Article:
If the good Lord is willing, I hope to make it back to Disney Springs when construction is complete. I already like what I see and can imagine it will only get much better it heads to the finish line.
For this trip, my wife and I stayed at 5 different resorts! Yes, it is crazy and something only a goof ball like me would attempt. I love the theming of each individual resort, so I wanted to experience as many of the hotels at WDW as humanly possible. That being said, it was too much of an overkill with the constant moving and packing. I’m blessed to have such an understanding wife who puts up with my Disney madness!
Animation before your eyes.
I stayed at the All-Star Music back in 1996 and wasn’t a big fan. The rooms were small, stairwells cramped, and it felt like your basic cookie-cutter motel but for a few Disney trappings. Plus the food court felt like miles away, making those free refillable mugs practically useless. Although some may question whether AOA is worth the 33% price increase, it was for me. The rooms are bigger for one reason. And although the food court is still a long trek, the theming of the grounds makes the walk seem shorter. The Imagineers seemed inspired by the resort’s theme, utilizing a nice mixture of 2D and 3D art. While those huge props at the All-Stars seem a bit cheesy at times, the larger than life characters from Disney’s animated features fit right into the overall staging here.
Our 3rd night saw us moving over to the Cabins at Fort Wilderness. I was tempted to book two nights, but I just couldn’t justify the cost seeing as how it was only for the two of us. The cabin can easily accommodate a family of six and that would make it worth the nightly room rate. With a kitchen, living room, and dining area, our cabin was beautiful and very homey. But getting out to Fort Wilderness is a task, let alone trying to reach the cabins. Maybe if I had a car and/or family, I would consider staying here again, but as that’s unlikely, I don’t see myself returning.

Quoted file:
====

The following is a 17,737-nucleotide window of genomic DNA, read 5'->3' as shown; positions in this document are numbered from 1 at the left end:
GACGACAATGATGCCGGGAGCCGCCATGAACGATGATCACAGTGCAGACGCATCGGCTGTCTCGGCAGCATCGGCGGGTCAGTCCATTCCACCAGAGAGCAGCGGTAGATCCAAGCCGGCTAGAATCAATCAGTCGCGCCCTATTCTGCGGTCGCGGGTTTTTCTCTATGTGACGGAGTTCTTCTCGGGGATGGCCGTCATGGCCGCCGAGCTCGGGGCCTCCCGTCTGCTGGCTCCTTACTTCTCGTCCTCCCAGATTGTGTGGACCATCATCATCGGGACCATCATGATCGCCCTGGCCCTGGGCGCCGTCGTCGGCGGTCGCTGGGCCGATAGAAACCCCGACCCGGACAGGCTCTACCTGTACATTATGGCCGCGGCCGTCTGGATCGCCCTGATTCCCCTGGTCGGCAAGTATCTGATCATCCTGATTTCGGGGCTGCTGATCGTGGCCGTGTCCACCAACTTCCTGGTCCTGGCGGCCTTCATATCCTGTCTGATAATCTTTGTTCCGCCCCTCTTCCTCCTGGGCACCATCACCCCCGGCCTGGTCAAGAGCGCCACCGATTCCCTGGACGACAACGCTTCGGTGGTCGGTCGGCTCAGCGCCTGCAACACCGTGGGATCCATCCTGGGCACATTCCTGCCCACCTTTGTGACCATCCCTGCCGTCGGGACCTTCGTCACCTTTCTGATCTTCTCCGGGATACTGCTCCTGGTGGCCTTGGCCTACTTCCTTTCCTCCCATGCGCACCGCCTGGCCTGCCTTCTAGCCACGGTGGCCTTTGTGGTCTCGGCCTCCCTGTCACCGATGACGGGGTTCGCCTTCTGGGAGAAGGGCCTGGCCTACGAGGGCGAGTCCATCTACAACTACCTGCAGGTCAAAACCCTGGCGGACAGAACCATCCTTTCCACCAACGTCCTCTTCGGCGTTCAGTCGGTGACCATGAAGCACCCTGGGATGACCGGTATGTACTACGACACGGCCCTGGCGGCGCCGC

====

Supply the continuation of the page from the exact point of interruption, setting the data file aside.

Nighttime view at Coronado Springs.
Three nights at the Port Orleans Riverside seemed like an eternity after two 1-nighters…LOL! This is a beautifully themed resort that really brings the feel of the South alive. From the architectural design of grand plantation manors to the Riverside Mill food court, Port Orleans imbues its guest with a feeling of relaxation and peace quite rare in the hustle and bustle of WDW. Even three nights was not enough for us to fully experience all this resort has to offer. I highly recommend the “Make Your Own Pasta” station… a linguine lover’s dream!
Our final stop, and a ritual I’ve followed on our prior two trips, was Disney’s The Wilderness Lodge. This resort is the “crème de la crème”, if hotels were desserts! The Disney term “coming home to the parks” is sheer marketing jargon for the most part, but it does ring somewhat true whenever I enter the lobby of this resort. Wilderness Lodge is the epitome of Disney’s mantra for total immersive experience.
Not for a second do you think you’re in former Florida swamp land. Here, you’re deep in the heart of the Northwest, off on some frontier expedition, looking for a night or two of rest and relaxation! Okay, that sounds like more marketing jargon, but you get my point! The rooms are excellent with adequate space, but the spotlight belongs to the lobby. From the immense totem designed pillars to the huge stone fireplace, Wilderness Lodge has a queue design that the park’s rides could only dream about.
Lobby fit for a (Cowboy) King!
Meeting the Big Cheese.
Coming Soon: Part III – Magic Kingdom
(Text and photographs copyright Len Yokoyama.)